Iowa officials look to battle ‘brain drain’

Jocelyn Marcus

Iowa officials are using a new program to try and prevent what they perceiveas the reason for the mass exodus of students leaving the state following high school graduation.

In September, all juniors and seniors in Iowa high schools will be given Next: Life After High School in Iowa, a magazine published by Business Publications Corporation along with the Iowa Governor’s Office, Workforce Development, Department of Education and Department of Economic Development.

Connie Wimer, publisher with Business Publications Corporation, said there are four main goals of the magazine.

“The purpose is to help students in Iowa find viable choices for their ongoing education or employment. The second purpose is to help Iowa companies hire and retain a higher percentage of students,” she said. “A third is to help Iowa colleges retain a high percentage of instate students, and a fourth to help existing lower-income workers upgrade their skills.”

There are similar Next publications in other states, Wimer said. The first state to publish the magazine was Arkansas in 1998. Since then, Pennsylvania, Florida and Iowa have begun their own magazines, and 20 more states have publications in development.

All content in Next: Life After High School in Iowa is written in the state, she said. It will have information on cost of living, filling out college applications and opportunities for employment and education in Iowa.

“It’ll give every education possibility. From the technical schools to the universities in Iowa, it’ll give all of them,” Wimer said. “This will really help to highlight what we have to offer in the state.”

Information about opportunities in Iowa will persuade some students to stay in state, she said. Ads in the magazine will also focus on jobs available to young people in Iowa.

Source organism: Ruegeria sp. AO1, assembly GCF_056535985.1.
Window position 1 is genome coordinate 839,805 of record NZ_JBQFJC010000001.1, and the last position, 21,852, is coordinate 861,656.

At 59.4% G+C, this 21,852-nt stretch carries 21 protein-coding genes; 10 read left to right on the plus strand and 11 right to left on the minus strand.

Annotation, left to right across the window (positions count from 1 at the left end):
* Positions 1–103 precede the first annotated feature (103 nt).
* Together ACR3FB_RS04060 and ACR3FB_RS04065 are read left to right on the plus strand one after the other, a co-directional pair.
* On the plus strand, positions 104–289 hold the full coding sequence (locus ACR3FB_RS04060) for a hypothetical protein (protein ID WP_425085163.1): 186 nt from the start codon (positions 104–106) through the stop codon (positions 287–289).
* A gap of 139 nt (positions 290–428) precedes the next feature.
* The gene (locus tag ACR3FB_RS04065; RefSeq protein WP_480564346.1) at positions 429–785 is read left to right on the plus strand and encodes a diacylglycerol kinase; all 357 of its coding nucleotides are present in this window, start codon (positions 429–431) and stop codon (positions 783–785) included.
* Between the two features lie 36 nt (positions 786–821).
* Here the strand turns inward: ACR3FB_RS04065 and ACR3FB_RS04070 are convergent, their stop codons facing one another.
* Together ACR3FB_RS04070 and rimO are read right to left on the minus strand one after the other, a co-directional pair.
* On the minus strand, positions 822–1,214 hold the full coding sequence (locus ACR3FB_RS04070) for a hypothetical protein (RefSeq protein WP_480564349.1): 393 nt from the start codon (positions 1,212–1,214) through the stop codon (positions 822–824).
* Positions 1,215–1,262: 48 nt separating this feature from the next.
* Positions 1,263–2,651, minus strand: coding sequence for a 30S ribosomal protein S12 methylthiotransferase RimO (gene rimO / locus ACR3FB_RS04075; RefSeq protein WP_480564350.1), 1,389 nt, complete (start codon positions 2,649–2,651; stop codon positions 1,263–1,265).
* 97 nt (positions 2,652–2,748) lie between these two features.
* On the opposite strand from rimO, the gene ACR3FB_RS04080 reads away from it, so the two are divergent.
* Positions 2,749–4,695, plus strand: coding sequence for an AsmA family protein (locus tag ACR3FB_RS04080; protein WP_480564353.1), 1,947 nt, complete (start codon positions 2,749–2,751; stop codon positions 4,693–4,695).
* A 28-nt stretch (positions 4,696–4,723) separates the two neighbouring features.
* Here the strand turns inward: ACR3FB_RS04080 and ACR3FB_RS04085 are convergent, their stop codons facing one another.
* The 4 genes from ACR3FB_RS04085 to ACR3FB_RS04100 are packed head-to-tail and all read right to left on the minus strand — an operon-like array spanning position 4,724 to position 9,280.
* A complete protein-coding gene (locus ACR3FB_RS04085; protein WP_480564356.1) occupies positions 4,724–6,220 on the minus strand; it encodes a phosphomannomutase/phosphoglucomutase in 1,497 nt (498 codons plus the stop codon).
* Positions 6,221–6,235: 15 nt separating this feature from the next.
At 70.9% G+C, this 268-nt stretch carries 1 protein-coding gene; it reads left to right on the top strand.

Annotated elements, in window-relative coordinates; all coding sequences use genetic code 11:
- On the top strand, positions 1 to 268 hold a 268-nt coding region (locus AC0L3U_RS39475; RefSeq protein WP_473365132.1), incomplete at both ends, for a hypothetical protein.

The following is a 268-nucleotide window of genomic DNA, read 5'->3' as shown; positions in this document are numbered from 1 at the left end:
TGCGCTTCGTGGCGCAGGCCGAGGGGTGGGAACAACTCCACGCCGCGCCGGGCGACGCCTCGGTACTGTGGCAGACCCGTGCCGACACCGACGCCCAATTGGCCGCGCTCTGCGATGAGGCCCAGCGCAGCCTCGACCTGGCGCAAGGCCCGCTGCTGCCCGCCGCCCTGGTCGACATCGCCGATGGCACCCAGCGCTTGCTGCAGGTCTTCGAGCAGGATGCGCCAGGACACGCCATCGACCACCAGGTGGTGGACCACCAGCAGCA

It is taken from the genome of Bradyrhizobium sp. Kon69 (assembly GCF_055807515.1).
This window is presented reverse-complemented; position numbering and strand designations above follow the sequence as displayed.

“The point of having all the information about the possibilities within the state will hopefully help them look at going to school here instead of going to school out of state. And if they’re going directly to jobs, that there are possibilities for a career instate,” she said.

State officials aren’t the only ones who are trying to combat the “brain drain” or the number of students who leave Iowa directly after college.

Winning Solutions, an Ames technology company that serves clients both around Iowa and the nation, was founded in 1996 by an ISU student and a University of Louisiana student.

More than one-third of the company’s 30-plus employees attended Iowa State, said Beth Saxton, director of public relations for Winning Solutions.

Saxton, who graduated from Iowa State in May, said many employees of Ames companies come to the city to attend college.

“Ames especially has a lot to offer — has a low crime rate, high education, high pay — and I think that the people who work here have found that Ames is a nice place to stay after graduation,” she said.

She said companies need to incorporate recent technology to appeal to ISU graduates.

“They must be utilizing the technology that allows them to do well,” Saxton said. “There needs to be some young companies offering aggressive pay and benefits to keep people in Ames.